After the wild, nuts-to-the-wall freakout that was Part 8, Parts 9 & 10 have returned us to a more conventional mode of storytelling - it should be noted that “conventional” is used here very loosely, and that by episodic TV standards, these episodes are still pretty nuts-to-the-wall. Maybe part 8 pushed its nuts THROUGH the wall whereas 9 & 10 just gently press the nuts up against the wall. Maybe I should drop this analogy altogether and get into what was a slow, ruminative but intensely powerful hour of TV. (Also - I didn’t do a write up last week because i’m stupid and forgot).

. The violence against women in this episode can’t be ignored. It’s right there, front and centre. We start with Horrible, horrible, HORRIBLE Richard Horne being his horrible self and killing (or at least brutally attacking, she seemed to still be breathing) a witness to his earlier hit and run, before we move on to Amanda Seyfried’s Becky, who is viciously attacked by her ALSO HORRIBLE boyfriend. The trifecta is completed when Richard heads to his Grandma’s for a vicious, intrusive robbery. There is commentary on violence towards women here: when Robert Knepper’s Rodney is accidentally swatted in the face by Candie, it leaves a small mark, but no harm is really done. She is beside herself the rest of the scene, wailing and crying and overridden with guilt and fear. She feels genuine sorrow - contrast this with Richard’s nonchalance towards his violence against women and we start to get a look at how disparately different victims of violence are treated. 

The violence on display is as much about our perception of gender roles and their function within narratives as it is about highlighting how HORRIBLE these characters are. Having said that, it would be nice to see more female characters with a little more agency in the foreground. I do wish we had some more diversity when it came to leading women in the show (not to mention the almost non-existence of women of colour in the show) to counter-balance the violence against them. I believe the characters ARE there, but due to the unimaginably huge roster of characters, a lot of them are shuffled to the back. It’s a shame because you know what? I could watch an entire hour of Jane Adams’ Constance. She’s such a charmingly funny and unique character, and every time she turns up I hope she’ll get more than a few lines. Diane is similarly fascinating, but because of the narrative structure (and this and last week’s revelations), she’s being kept at arm’s length. A great character again, but I hope she isn’t absent in future episodes like she was tonight. Luckily we have Janey-E (Naomi Watts is just the greatest of all time and I won’t hear any arguments against it) as a prominent character, and she is a fascinatingly complex one, as she swings from being weirdly performative to achingly sincere. It’s easy to list a whole bunch of other great female characters, but I suppose what I wish is that they were more central to the plot in a positive way. Twin Peaks couldn’t be Twin Peaks without violence. It’s one of the things that the show is fundamentally about, and furthermore, how we react to, or DON’T react to that violence. But I don’t know that we need three scenes of it in one episode to highlight that. Then again, discomfort was probably the intent. We’re meant to feel like something deeply wrong is happening, and if that’s the intention then this episode succeeded.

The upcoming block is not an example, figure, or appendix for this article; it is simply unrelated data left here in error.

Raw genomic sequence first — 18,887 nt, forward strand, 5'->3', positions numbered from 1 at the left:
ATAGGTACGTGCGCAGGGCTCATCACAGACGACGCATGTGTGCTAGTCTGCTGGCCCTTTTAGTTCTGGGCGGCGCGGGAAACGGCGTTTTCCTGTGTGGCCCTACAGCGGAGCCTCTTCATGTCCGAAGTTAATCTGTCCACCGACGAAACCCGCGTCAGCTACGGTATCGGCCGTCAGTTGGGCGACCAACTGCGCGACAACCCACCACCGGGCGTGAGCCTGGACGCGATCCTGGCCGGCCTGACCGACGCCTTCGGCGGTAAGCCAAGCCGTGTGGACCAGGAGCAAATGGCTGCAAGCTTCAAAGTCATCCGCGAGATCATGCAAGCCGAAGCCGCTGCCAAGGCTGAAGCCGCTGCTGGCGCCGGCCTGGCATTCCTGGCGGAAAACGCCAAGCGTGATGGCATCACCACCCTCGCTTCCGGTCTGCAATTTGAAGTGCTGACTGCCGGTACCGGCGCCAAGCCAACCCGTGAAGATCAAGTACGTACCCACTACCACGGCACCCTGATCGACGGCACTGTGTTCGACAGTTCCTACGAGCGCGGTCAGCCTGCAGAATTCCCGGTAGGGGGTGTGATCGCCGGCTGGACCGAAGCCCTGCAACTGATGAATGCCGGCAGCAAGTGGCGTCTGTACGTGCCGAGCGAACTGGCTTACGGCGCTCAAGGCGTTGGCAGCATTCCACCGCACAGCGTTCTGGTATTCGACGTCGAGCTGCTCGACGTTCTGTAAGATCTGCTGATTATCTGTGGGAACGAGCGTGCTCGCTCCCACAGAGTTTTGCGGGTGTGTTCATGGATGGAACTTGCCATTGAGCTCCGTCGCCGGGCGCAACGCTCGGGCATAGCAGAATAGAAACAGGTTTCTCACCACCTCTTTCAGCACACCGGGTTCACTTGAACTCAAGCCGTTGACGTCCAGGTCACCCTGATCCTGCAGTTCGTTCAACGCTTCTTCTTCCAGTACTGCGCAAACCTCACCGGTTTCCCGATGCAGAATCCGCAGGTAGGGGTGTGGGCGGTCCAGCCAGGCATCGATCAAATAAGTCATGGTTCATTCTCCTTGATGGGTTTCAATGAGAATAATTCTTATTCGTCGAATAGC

. I talked about that more than I expected, so moving on! Nadine got the moment of the night for me when her Silent Drape Runner store was revealed. Get it, girl!! I adore Nadine, the absolute weirdo. I dearly, dearly hope we get more of her over the next 8 episodes. It’s almost impossible to see how she could tie in to the central story which is a shame because she’s one of the most fun people to watch on the show.